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French cleat

A French cleat is way of securing a cabinet, mirror, artwork or other object to a wall.[1] It is a molding with a 30–45 degree slope used to hang cabinets or other objects.

French cleats can be used in pairs, or with a cleat mounted to the wall and a matching edge cut into the object to be hung.

The wall side of a French cleat can be mounted securely without having to hold the full weight of the cabinet while securing it. The cleat will not be seen later, so it does not matter where it is drilled; this means that it can be screwed into wall studs relatively independent of the lateral position of the cabinet. The cleat can be the full length of the cabinet, so it allows supporting the cabinet at least at every stud behind it. If the wall cleat is left slightly shorter than the cabinet, the cabinet can be shifted left and right slightly after it is hung, for perfect positioning.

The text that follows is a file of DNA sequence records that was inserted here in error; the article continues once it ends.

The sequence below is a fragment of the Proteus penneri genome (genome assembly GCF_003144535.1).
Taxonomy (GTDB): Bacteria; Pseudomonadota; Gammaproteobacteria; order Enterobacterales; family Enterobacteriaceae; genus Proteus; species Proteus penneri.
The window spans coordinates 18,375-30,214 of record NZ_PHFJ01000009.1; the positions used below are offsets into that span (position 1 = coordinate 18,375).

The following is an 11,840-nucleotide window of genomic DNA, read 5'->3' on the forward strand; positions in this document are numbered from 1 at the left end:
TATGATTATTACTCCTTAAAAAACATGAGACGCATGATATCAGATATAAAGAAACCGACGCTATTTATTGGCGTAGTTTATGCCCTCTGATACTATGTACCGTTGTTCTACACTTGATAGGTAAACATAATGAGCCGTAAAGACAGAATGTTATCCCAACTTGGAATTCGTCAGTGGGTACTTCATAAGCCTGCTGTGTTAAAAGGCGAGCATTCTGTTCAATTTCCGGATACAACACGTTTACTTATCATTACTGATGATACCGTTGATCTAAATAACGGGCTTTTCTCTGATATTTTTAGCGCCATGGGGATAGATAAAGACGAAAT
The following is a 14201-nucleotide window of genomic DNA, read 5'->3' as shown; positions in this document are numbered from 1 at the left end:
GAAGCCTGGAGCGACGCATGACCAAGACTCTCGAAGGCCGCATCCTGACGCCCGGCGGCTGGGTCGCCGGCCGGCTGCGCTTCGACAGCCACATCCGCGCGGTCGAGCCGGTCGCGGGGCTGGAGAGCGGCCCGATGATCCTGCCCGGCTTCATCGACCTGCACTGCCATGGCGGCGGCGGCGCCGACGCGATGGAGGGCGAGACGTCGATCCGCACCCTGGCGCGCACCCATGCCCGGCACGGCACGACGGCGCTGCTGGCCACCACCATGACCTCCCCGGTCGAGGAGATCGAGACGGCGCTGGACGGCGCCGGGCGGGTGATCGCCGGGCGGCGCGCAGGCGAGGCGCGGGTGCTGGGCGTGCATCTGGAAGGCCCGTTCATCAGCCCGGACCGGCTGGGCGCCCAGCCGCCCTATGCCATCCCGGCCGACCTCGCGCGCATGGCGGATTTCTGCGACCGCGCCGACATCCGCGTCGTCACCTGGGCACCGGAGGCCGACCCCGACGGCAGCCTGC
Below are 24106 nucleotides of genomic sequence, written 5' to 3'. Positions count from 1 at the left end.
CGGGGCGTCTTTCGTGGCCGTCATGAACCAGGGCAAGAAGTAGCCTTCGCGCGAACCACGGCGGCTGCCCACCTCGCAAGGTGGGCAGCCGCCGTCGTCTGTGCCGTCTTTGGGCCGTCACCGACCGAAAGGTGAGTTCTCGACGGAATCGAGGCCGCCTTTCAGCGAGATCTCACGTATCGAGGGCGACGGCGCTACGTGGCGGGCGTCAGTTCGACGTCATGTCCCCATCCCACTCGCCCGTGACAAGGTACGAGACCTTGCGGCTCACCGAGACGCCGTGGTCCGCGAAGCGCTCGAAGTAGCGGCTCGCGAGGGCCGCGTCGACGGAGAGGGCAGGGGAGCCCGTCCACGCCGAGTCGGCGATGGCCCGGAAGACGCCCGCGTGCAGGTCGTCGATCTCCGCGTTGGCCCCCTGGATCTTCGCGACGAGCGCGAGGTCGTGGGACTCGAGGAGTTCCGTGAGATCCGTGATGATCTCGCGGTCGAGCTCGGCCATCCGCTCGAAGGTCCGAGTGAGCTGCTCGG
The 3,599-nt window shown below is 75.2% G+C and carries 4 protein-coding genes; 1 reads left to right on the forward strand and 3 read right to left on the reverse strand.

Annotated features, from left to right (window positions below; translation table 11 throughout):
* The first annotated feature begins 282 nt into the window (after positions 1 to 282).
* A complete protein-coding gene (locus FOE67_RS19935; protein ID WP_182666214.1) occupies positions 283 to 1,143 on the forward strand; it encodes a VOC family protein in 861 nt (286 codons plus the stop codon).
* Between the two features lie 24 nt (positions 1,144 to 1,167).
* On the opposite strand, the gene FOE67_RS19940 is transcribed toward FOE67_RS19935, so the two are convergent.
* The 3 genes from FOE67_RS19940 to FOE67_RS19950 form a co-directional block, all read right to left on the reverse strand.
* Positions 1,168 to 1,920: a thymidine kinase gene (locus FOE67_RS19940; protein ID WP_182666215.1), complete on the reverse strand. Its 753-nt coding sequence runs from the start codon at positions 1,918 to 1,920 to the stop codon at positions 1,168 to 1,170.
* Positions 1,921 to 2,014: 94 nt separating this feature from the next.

Once the cleat is secured to the wall, the cabinet can be simply lifted onto it. Because no fine maneuvering is required, even a relatively heavy cabinet can be hung easily this way.

The bottom of the cabinet can be secured to the wall to be sure that it will not get pushed off the cleat while in use.

ReferencesEdit

  1. ^ Fine Woodworking, Taunton Press, 2004